I have actually seen less of the generalist vs specialist argument lately. Any reasons why?

    • Betsy
      Betsy says:

      I’ve been listening to the podcast Getting In about the college application and admissions process and the experts (from Stanford, Princeton, UVA) talk a lot about service and volunteer work. If you are interested in college admissions even slightly, I think it’s fascinating.

  4. Kay
    Kay says:

    I remember reading somewhere about how most professional hockey players were born based on when the kindergarten cut off month was. The older the student was compared to the rest of their grade level, the more likely they were to become specialized in hockey because they always had the advantage of size. That gave them constant positive feedback, more interested coaches, and all kinds of advantages.

    Fortunately, I imagine that’s not a problem most of the children in this blog will run into. I just thought it was strange how such an arbitrary looking thing could distort everything so much in the future.

  5. HomeschoolDad
    HomeschoolDad says:

    Of course I don’t think college is a worthy long-term goal. It MAY be an intermediate step (at considerable cost: time, money, and opportunity) on the way to a legitimate long-term goal, but let’s put that quibble aside for the time being.

    I believe the choice between being “well-rounded” and a “specialist” only applies to school kids who are subject to extreme time/freedom deprivation.

    If one avoids the biggest homeschooling mistakes, there is plenty of time and energy to raise extremely well-rounded children.

    As far as becoming highly specialized in one area….I think the best approach is to give our kids encouragement, resources, and TIME to cultivate high-quality hobbies. That’s it. Nothing complicated – although many parents struggle mightily to eliminate time wasting.

    For example, my son recently got interested in “cubing” – as in solving the Rubik’s cube. Well I took him to a cubing convention/tournament (which he found online)….and I have now, just over the past 2 months, bought him nearly 20 different types of “cubes” to solve.

    • YesMyKidsAreSocialized
      YesMyKidsAreSocialized says:

      I don’t know how one can homeschool and not end up with a kid who is highly specialized in something (regardless of the value we put to that skillset). One of my school aged kids spends the majority of her time on math and science topics while the other one is heavily focused on performing arts.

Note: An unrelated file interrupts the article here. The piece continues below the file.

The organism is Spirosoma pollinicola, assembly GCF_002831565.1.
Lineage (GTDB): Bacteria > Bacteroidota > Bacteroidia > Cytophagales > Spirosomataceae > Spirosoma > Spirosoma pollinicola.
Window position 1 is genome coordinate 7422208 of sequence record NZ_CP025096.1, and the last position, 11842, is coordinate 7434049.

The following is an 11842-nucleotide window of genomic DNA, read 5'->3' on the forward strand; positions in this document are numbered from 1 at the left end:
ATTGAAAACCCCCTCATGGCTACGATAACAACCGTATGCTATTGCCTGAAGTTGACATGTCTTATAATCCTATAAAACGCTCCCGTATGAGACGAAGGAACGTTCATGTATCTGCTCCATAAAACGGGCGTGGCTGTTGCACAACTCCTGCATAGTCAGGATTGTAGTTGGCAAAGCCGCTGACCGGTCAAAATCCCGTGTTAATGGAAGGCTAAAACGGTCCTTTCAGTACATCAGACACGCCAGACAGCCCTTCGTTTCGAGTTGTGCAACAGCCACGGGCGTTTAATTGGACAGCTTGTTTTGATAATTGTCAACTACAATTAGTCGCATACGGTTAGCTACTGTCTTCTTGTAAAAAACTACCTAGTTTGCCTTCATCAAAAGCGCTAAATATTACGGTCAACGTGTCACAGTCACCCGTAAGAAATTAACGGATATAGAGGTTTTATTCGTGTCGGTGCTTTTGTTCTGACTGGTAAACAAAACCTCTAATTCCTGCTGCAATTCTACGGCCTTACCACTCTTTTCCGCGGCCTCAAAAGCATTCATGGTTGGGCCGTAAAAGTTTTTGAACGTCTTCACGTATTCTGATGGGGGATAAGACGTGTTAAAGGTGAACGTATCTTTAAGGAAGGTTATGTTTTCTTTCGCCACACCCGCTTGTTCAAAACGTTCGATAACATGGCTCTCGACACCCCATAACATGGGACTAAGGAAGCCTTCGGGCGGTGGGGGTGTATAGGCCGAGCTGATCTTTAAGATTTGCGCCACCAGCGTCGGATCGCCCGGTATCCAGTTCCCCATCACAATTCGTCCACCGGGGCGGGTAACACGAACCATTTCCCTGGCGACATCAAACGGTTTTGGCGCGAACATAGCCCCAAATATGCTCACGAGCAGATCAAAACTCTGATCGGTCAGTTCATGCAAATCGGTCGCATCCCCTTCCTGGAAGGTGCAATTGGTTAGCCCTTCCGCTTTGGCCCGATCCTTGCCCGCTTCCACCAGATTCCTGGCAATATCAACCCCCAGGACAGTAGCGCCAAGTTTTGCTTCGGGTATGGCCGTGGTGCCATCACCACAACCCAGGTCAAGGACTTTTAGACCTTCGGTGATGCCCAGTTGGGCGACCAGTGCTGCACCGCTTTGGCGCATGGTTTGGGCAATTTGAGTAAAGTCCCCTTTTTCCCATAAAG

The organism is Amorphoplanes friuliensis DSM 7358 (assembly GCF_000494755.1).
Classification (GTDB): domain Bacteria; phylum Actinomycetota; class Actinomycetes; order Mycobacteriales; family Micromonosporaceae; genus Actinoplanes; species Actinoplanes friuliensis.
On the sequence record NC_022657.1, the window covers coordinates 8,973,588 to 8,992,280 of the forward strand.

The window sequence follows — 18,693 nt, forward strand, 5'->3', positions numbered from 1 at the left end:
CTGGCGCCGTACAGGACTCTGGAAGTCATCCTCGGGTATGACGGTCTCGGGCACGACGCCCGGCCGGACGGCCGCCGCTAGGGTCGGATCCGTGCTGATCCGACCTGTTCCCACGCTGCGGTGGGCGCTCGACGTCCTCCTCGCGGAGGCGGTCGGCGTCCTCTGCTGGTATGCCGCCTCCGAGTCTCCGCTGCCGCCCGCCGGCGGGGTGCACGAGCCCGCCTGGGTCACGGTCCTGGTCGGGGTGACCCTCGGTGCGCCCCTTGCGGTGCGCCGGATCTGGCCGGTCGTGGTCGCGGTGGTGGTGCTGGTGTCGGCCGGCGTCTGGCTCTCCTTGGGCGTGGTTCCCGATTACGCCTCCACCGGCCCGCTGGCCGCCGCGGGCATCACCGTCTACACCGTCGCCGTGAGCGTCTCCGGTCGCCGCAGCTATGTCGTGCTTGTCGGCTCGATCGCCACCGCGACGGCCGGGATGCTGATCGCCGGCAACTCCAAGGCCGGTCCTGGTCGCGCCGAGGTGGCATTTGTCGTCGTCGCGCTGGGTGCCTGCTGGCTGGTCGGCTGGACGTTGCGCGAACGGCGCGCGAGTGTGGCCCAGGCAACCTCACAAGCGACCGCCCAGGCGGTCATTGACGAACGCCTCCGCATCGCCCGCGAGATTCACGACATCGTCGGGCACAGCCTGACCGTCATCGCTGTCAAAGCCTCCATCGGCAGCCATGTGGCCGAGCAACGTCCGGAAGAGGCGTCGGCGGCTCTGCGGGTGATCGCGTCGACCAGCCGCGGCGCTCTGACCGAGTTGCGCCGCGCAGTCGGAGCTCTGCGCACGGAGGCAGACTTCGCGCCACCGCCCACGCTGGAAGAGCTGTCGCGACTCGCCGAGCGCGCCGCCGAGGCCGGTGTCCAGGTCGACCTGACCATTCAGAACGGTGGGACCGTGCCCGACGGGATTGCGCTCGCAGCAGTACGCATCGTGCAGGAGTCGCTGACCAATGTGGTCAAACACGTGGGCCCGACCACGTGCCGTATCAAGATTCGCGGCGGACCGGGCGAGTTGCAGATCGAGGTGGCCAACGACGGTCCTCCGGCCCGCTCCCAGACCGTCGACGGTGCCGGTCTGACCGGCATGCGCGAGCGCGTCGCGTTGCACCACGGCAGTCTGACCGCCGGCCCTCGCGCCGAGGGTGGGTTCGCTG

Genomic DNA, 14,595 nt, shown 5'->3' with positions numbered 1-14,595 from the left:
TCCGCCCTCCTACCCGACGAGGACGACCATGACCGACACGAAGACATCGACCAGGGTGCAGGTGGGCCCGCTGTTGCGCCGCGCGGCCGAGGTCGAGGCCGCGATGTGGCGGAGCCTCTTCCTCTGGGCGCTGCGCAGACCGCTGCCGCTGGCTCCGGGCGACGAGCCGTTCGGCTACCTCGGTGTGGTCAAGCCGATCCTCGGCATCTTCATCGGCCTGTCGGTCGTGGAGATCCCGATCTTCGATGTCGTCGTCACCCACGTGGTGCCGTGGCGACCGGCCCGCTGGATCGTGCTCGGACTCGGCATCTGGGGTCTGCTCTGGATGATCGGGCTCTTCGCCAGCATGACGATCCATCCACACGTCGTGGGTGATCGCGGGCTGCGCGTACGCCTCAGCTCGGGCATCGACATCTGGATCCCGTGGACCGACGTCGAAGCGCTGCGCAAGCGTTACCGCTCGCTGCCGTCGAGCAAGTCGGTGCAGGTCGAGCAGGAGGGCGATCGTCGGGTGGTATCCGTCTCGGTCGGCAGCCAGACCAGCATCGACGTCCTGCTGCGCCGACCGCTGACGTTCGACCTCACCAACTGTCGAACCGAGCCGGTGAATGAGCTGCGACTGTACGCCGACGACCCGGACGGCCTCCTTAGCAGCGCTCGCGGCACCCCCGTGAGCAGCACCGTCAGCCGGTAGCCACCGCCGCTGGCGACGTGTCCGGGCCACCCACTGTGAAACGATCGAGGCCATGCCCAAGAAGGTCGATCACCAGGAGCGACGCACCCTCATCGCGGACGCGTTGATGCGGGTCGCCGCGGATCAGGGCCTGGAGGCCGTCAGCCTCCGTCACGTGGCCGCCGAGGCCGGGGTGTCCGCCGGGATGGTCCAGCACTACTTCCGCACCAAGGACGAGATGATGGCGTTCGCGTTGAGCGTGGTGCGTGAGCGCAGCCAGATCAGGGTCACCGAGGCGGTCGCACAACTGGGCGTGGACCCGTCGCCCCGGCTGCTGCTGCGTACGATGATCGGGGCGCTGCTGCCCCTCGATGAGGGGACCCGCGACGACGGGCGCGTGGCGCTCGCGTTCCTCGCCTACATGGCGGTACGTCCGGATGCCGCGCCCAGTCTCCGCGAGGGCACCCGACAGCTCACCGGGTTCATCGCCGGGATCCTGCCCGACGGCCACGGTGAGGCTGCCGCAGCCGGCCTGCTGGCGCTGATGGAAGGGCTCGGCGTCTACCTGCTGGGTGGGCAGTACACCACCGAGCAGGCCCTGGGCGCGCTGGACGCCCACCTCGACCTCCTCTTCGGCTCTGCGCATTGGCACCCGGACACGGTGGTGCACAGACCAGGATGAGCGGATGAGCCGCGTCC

I like the idea of my kids coming out of this opportunity to homeschool as well-rounded specialists. We have a “buffet” of options and sample as much variety as possible. While still allowing them all the time to pursue their passions with full support from us.

  6. Sophia
    Sophia says:

    I have four kids that range in age between 9 and 15 and I am obsessed by this topic. Three books that have helped me are “Mastery” by Greene, Be So Good that they Can’t Ignore You by Newport and recently “Deep Work” also by Newport. (titles might me off but you can look it up)

    Penelope, I’d love to read more from you about how students can stand out and the skills they need. I have one child in particular who is not a traditional student (Aspie like) but we keep her in school because we think she needs the social skills to be around people not of her choosing.

    • HomeschoolDad
      HomeschoolDad says:


      Don’t you think that “forced association” might be a bad thing? We want to raise leaders, not conformists. In the real world no one is forced to be friends with, tolerate, or work with those not of our (or their) choosing.

  7. Salvador
    Salvador says:

    What about the parents who are angry? The children don’t come up to them and say it’s ok mom, I know you angry but I still love you! Instead I get a reply from telling my child how much I’d love a garden for us, so I can water the veggies, go out and spend an afternoon working in it and reap the benefits of growing my own vegetation. His reply ” I’m not interested in a garden!” So I asked his if he was interested in eating vegetables or understanding that the vegetables that are put in front of him come from that garden? Maybe he want to try famin for a day then discuss whether he is great full for the local garden and the groceries on the table!

Comments are closed.